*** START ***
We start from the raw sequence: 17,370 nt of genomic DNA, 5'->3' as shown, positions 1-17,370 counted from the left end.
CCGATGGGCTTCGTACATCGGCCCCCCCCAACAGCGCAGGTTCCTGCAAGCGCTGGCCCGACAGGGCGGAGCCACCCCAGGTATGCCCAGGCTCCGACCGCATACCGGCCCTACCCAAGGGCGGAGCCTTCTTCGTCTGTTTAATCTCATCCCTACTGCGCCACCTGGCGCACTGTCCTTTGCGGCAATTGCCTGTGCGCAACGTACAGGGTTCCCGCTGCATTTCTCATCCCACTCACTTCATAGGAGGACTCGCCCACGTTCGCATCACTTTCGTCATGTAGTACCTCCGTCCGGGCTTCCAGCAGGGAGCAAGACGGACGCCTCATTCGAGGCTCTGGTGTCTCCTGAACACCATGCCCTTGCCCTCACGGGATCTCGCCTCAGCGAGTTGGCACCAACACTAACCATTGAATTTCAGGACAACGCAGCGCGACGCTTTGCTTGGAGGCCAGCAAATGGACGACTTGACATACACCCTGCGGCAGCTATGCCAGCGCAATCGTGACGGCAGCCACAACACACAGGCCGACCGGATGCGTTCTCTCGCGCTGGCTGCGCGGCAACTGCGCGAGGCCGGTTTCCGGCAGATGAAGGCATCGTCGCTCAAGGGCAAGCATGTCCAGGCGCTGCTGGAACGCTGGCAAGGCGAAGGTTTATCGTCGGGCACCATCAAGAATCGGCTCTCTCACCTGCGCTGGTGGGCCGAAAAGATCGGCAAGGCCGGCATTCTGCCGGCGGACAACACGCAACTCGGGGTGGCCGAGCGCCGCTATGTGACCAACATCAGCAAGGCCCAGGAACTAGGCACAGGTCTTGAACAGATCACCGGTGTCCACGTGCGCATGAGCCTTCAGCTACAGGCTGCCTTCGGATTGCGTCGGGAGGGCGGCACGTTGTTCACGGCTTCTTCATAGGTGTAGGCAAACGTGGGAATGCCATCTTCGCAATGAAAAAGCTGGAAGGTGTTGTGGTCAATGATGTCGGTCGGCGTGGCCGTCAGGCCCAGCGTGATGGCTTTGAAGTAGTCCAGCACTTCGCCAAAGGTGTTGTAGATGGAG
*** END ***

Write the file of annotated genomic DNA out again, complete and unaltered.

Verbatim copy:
We start from the raw sequence: 17,370 nt of genomic DNA, 5'->3' as shown, positions 1-17,370 counted from the left end.
CCGATGGGCTTCGTACATCGGCCCCCCCCAACAGCGCAGGTTCCTGCAAGCGCTGGCCCGACAGGGCGGAGCCACCCCAGGTATGCCCAGGCTCCGACCGCATACCGGCCCTACCCAAGGGCGGAGCCTTCTTCGTCTGTTTAATCTCATCCCTACTGCGCCACCTGGCGCACTGTCCTTTGCGGCAATTGCCTGTGCGCAACGTACAGGGTTCCCGCTGCATTTCTCATCCCACTCACTTCATAGGAGGACTCGCCCACGTTCGCATCACTTTCGTCATGTAGTACCTCCGTCCGGGCTTCCAGCAGGGAGCAAGACGGACGCCTCATTCGAGGCTCTGGTGTCTCCTGAACACCATGCCCTTGCCCTCACGGGATCTCGCCTCAGCGAGTTGGCACCAACACTAACCATTGAATTTCAGGACAACGCAGCGCGACGCTTTGCTTGGAGGCCAGCAAATGGACGACTTGACATACACCCTGCGGCAGCTATGCCAGCGCAATCGTGACGGCAGCCACAACACACAGGCCGACCGGATGCGTTCTCTCGCGCTGGCTGCGCGGCAACTGCGCGAGGCCGGTTTCCGGCAGATGAAGGCATCGTCGCTCAAGGGCAAGCATGTCCAGGCGCTGCTGGAACGCTGGCAAGGCGAAGGTTTATCGTCGGGCACCATCAAGAATCGGCTCTCTCACCTGCGCTGGTGGGCCGAAAAGATCGGCAAGGCCGGCATTCTGCCGGCGGACAACACGCAACTCGGGGTGGCCGAGCGCCGCTATGTGACCAACATCAGCAAGGCCCAGGAACTAGGCACAGGTCTTGAACAGATCACCGGTGTCCACGTGCGCATGAGCCTTCAGCTACAGGCTGCCTTCGGATTGCGTCGGGAGGGCGGCACGTTGTTCACGGCTTCTTCATAGGTGTAGGCAAACGTGGGAATGCCATCTTCGCAATGAAAAAGCTGGAAGGTGTTGTGGTCAATGATGTCGGTCGGCGTGGCCGTCAGGCCCAGCGTGATGGCTTTGAAGTAGTCCAGCACTTCGCCAAAGGTGTTGTAGATGGAG